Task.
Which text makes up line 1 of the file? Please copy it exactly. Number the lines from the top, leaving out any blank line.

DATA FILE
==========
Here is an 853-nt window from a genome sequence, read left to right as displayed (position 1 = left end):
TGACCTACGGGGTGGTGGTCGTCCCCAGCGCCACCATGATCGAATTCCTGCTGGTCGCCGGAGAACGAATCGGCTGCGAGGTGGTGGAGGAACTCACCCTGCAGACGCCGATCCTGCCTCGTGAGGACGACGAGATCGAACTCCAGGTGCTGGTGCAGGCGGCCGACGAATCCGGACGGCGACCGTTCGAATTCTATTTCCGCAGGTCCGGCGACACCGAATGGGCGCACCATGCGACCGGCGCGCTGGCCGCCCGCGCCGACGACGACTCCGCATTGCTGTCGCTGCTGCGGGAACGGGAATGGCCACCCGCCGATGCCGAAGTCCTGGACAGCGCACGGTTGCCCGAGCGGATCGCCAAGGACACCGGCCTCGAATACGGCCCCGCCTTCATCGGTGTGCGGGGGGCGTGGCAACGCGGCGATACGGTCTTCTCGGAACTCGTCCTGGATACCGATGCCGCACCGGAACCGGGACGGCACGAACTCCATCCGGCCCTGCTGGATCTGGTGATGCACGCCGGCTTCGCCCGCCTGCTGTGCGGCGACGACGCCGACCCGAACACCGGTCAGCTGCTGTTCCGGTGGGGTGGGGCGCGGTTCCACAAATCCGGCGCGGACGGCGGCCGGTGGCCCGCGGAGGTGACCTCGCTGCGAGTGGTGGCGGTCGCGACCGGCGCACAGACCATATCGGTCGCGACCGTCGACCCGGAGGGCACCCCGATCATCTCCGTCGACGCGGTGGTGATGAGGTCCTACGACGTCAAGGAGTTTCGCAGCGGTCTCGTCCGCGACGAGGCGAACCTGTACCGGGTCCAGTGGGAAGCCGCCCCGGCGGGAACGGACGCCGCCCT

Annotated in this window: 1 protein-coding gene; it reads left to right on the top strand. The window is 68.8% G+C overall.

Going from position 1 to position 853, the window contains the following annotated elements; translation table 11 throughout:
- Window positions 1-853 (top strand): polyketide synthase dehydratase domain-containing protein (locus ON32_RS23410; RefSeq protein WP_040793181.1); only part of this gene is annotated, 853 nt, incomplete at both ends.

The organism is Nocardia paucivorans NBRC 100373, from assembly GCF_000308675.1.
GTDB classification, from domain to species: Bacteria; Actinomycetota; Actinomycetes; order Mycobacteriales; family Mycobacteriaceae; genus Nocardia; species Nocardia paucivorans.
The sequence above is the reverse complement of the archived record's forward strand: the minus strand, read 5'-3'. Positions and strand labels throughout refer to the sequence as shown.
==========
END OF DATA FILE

Here is an 853-nt window from a genome sequence, read left to right as displayed (position 1 = left end):